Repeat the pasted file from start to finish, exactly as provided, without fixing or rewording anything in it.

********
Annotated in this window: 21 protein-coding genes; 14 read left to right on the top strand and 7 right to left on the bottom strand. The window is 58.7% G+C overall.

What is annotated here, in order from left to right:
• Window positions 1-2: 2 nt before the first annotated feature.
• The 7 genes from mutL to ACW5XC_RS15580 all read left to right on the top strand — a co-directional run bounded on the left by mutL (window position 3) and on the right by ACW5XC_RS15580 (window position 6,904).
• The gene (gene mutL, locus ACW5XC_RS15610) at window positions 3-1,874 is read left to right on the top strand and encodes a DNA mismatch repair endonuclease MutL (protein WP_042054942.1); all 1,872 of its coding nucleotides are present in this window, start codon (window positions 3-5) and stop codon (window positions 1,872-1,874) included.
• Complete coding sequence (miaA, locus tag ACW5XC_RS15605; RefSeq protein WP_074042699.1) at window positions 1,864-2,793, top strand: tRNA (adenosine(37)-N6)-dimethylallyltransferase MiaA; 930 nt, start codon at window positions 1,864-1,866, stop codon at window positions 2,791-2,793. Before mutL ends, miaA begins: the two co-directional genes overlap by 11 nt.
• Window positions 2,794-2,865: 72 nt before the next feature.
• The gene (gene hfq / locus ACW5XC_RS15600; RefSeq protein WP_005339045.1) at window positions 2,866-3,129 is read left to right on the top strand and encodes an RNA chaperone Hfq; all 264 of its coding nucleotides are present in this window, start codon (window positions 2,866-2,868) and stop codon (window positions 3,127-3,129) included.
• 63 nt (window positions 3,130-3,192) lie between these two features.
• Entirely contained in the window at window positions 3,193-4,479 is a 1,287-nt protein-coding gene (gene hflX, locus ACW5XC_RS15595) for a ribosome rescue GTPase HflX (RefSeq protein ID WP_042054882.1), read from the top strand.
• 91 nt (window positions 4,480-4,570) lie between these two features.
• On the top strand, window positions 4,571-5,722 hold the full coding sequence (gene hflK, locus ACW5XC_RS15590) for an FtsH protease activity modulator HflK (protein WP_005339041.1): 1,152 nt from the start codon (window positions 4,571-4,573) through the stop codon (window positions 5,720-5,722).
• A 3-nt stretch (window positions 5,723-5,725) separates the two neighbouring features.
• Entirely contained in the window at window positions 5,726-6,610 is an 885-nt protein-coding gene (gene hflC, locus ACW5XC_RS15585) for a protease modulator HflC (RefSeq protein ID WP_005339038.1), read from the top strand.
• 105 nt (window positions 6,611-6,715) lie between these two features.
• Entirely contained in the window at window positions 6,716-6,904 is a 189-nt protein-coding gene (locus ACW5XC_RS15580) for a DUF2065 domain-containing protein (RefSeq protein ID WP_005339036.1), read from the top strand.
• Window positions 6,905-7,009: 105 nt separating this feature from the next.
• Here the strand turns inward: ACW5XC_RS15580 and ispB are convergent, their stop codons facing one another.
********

Annotated in this window: 21 protein-coding genes; 14 read left to right on the top strand and 7 right to left on the bottom strand. The window is 58.7% G+C overall.

What is annotated here, in order from left to right:
• Window positions 1-2: 2 nt before the first annotated feature.
• The 7 genes from mutL to ACW5XC_RS15580 all read left to right on the top strand — a co-directional run bounded on the left by mutL (window position 3) and on the right by ACW5XC_RS15580 (window position 6,904).
• The gene (gene mutL, locus ACW5XC_RS15610) at window positions 3-1,874 is read left to right on the top strand and encodes a DNA mismatch repair endonuclease MutL (protein WP_042054942.1); all 1,872 of its coding nucleotides are present in this window, start codon (window positions 3-5) and stop codon (window positions 1,872-1,874) included.
• Complete coding sequence (miaA, locus tag ACW5XC_RS15605; RefSeq protein WP_074042699.1) at window positions 1,864-2,793, top strand: tRNA (adenosine(37)-N6)-dimethylallyltransferase MiaA; 930 nt, start codon at window positions 1,864-1,866, stop codon at window positions 2,791-2,793. Before mutL ends, miaA begins: the two co-directional genes overlap by 11 nt.
• Window positions 2,794-2,865: 72 nt before the next feature.
• The gene (gene hfq / locus ACW5XC_RS15600; RefSeq protein WP_005339045.1) at window positions 2,866-3,129 is read left to right on the top strand and encodes an RNA chaperone Hfq; all 264 of its coding nucleotides are present in this window, start codon (window positions 2,866-2,868) and stop codon (window positions 3,127-3,129) included.
• 63 nt (window positions 3,130-3,192) lie between these two features.
• Entirely contained in the window at window positions 3,193-4,479 is a 1,287-nt protein-coding gene (gene hflX, locus ACW5XC_RS15595) for a ribosome rescue GTPase HflX (RefSeq protein ID WP_042054882.1), read from the top strand.
• 91 nt (window positions 4,480-4,570) lie between these two features.
• On the top strand, window positions 4,571-5,722 hold the full coding sequence (gene hflK, locus ACW5XC_RS15590) for an FtsH protease activity modulator HflK (protein WP_005339041.1): 1,152 nt from the start codon (window positions 4,571-4,573) through the stop codon (window positions 5,720-5,722).
• A 3-nt stretch (window positions 5,723-5,725) separates the two neighbouring features.
• Entirely contained in the window at window positions 5,726-6,610 is an 885-nt protein-coding gene (gene hflC, locus ACW5XC_RS15585) for a protease modulator HflC (RefSeq protein ID WP_005339038.1), read from the top strand.
• 105 nt (window positions 6,611-6,715) lie between these two features.
• Entirely contained in the window at window positions 6,716-6,904 is a 189-nt protein-coding gene (locus ACW5XC_RS15580) for a DUF2065 domain-containing protein (RefSeq protein ID WP_005339036.1), read from the top strand.
• Window positions 6,905-7,009: 105 nt separating this feature from the next.
• Here the strand turns inward: ACW5XC_RS15580 and ispB are convergent, their stop codons facing one another.